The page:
Use this URL to cite or link to this record in EThOS:
Title: Models of systemic risk in financial markets
Author: Aymanns, Christoph
ISNI:       0000 0004 6062 6873
Awarding Body: University of Oxford
Current Institution: University of Oxford
Date of Award: 2015
Availability of Full Text:
Access from EThOS:
Full text unavailable from EThOS. Please try the link below.
Access from Institution:
This thesis studies systemic risk in financial markets and how it emerges through dynamical and structural amplification mechanisms. In part (1) I study the dynamics and control of Basel leverage cycles. For this I develop a simple model of a financial system consisting of leveraged banks and an unleveraged fundamentalist investor (fund). Banks trade a risky asset with the fund and rely on historical information to estimate their portfolio risk. This risk estimate determines the banks' leverage limit. I show that these simple ingredients can lead to endogenous, irregular oscillations, which I call Basel leverage cycles. I then proceed to evaluate alternative regulatory capital requirements based on their impact on endogenous risk. I find that in the microprudential limit, when the bank is small and exogenous volatility is high, the optimal policy is simply given by a Value-at-Risk constraint. However, when the bank is large, the optimal policy is constant leverage. In part (2) I study contagion in financial networks for two examples. First, I study how intra-institutional linkages can amplify financial contagion when financial institutions are active in multiple over-the-counter markets. In particular, spillover within a diversified financial institution allows for contagion from one over-the-counter market to another. Using recent methods for coupled networks I illustrate that under certain circumstances, the presence of intra-institutional spillover can lead to the amplification of small shocks to the extent that trading across all markets collapses abruptly. Finally, I develop a simple model of social learning in the context of a financial network. I study how banks' portfolio decisions can synchronize if banks rely both on outside information and information from their social network to compute the expected payoff of an investment opportunity. In the same model, I propose a simple boundedly rational decision mechanism for endogenous network formation based on the information content of a bank's neighbors' decisions.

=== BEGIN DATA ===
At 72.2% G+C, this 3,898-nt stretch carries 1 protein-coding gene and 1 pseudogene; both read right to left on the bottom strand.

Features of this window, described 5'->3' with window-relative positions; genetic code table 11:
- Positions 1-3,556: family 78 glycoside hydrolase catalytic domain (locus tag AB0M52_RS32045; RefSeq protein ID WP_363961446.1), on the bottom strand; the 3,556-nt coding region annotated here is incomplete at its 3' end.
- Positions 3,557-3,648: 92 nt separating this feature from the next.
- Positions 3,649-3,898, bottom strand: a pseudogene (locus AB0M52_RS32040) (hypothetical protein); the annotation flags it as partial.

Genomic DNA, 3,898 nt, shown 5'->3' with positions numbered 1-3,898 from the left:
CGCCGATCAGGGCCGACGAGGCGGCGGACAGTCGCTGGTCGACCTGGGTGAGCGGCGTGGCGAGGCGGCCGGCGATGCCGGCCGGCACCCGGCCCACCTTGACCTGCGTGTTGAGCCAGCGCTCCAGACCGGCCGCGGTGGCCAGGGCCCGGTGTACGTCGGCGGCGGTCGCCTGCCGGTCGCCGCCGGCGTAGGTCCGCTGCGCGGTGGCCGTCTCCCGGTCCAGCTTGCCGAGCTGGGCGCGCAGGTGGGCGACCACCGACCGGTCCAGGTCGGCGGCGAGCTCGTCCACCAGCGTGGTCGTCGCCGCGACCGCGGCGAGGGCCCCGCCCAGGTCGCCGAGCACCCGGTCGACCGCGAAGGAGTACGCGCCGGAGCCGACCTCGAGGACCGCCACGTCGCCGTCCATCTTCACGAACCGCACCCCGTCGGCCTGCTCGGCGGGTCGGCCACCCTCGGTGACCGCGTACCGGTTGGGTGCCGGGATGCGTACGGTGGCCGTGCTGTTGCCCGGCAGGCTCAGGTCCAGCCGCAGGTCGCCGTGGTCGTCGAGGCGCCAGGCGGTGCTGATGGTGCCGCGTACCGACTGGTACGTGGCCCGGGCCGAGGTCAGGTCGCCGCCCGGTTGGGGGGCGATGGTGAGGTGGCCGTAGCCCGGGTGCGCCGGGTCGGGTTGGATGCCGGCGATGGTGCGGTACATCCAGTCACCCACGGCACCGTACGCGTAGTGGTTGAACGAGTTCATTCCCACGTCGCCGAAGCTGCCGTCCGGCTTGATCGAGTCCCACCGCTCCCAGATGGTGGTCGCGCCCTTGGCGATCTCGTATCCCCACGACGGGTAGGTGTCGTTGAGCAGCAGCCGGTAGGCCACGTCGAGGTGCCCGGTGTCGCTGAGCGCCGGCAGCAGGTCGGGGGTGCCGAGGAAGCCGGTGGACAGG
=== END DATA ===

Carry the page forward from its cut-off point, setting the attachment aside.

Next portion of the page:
Supervisor: Farmer, J. Doyne Sponsor: Engineering and Physical Sciences Research Council
Qualification Name: Thesis (Ph.D.) Qualification Level: Doctoral
EThOS ID:  DOI: Not available